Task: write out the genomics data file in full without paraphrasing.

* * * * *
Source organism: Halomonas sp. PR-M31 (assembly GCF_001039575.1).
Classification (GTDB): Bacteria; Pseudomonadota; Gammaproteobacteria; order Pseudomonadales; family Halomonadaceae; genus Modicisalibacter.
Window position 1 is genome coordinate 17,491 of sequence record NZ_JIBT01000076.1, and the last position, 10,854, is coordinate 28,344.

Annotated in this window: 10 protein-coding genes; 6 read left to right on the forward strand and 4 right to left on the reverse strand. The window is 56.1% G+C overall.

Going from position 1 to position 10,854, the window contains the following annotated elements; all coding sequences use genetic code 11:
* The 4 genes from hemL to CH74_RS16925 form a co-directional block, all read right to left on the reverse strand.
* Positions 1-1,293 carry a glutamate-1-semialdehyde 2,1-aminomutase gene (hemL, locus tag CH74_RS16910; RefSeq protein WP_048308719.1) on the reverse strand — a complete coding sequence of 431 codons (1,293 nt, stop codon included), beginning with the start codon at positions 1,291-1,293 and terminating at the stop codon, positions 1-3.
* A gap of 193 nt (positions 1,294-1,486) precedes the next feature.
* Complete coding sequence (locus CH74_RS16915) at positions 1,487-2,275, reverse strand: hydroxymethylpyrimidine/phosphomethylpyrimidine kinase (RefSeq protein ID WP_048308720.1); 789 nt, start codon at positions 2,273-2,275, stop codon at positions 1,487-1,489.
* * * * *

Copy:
Source organism: Halomonas sp. PR-M31 (assembly GCF_001039575.1).
Classification (GTDB): Bacteria; Pseudomonadota; Gammaproteobacteria; order Pseudomonadales; family Halomonadaceae; genus Modicisalibacter.
Window position 1 is genome coordinate 17,491 of sequence record NZ_JIBT01000076.1, and the last position, 10,854, is coordinate 28,344.

Annotated in this window: 10 protein-coding genes; 6 read left to right on the forward strand and 4 right to left on the reverse strand. The window is 56.1% G+C overall.

Going from position 1 to position 10,854, the window contains the following annotated elements; all coding sequences use genetic code 11:
* The 4 genes from hemL to CH74_RS16925 form a co-directional block, all read right to left on the reverse strand.
* Positions 1-1,293 carry a glutamate-1-semialdehyde 2,1-aminomutase gene (hemL, locus tag CH74_RS16910; RefSeq protein WP_048308719.1) on the reverse strand — a complete coding sequence of 431 codons (1,293 nt, stop codon included), beginning with the start codon at positions 1,291-1,293 and terminating at the stop codon, positions 1-3.
* A gap of 193 nt (positions 1,294-1,486) precedes the next feature.
* Complete coding sequence (locus CH74_RS16915) at positions 1,487-2,275, reverse strand: hydroxymethylpyrimidine/phosphomethylpyrimidine kinase (RefSeq protein ID WP_048308720.1); 789 nt, start codon at positions 2,273-2,275, stop codon at positions 1,487-1,489.